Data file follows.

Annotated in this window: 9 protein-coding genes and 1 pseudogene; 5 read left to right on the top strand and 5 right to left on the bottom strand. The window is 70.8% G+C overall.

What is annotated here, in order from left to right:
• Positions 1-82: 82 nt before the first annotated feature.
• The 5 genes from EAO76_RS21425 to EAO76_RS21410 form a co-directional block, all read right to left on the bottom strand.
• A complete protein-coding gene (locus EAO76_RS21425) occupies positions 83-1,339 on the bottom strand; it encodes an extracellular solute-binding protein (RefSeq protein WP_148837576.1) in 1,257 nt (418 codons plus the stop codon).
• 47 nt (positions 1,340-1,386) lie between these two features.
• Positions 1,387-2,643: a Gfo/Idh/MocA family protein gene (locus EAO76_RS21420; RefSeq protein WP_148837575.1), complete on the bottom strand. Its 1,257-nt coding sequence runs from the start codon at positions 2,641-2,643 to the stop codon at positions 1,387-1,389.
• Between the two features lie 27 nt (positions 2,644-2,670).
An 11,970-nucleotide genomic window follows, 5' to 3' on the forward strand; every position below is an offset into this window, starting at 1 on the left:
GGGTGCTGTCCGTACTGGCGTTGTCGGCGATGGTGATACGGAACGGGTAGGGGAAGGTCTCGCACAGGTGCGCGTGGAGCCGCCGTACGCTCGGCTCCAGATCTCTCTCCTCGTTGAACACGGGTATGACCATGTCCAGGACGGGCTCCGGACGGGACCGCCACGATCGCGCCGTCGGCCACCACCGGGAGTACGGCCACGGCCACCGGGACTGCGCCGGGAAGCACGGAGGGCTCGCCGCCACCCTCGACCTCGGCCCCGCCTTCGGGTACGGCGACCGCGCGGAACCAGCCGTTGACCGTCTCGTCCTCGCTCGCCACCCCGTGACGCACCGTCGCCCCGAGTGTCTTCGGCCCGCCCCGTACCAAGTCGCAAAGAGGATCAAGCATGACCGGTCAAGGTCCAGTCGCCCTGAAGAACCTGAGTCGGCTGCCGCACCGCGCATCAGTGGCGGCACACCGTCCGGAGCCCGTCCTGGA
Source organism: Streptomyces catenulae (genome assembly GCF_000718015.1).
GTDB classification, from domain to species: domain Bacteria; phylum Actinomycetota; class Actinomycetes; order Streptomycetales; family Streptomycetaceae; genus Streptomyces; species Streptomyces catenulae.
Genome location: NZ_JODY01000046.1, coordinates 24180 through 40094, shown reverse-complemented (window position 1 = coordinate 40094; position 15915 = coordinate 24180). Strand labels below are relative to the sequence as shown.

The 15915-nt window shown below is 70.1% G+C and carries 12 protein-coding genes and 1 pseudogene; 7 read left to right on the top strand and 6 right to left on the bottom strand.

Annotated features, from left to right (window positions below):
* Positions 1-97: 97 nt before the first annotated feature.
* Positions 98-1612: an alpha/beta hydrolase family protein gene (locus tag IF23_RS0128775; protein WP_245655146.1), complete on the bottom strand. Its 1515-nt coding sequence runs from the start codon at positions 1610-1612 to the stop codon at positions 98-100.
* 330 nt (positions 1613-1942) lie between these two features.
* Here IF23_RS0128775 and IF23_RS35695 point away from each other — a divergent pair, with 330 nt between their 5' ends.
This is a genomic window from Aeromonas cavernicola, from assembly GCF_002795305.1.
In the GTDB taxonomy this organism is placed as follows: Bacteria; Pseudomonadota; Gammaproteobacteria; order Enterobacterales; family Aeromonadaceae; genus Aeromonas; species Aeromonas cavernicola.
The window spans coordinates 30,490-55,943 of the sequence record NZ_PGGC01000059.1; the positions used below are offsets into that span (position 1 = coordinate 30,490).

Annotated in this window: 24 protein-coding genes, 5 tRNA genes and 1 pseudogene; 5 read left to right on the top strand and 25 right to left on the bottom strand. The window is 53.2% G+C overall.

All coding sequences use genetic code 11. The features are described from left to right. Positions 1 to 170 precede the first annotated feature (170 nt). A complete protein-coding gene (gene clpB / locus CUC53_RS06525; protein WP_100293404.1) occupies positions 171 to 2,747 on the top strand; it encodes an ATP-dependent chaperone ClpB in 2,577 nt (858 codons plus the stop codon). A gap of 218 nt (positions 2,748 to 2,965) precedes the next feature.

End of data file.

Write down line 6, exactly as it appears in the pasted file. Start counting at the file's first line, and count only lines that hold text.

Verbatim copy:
• 47 nt (positions 1,340-1,386) lie between these two features.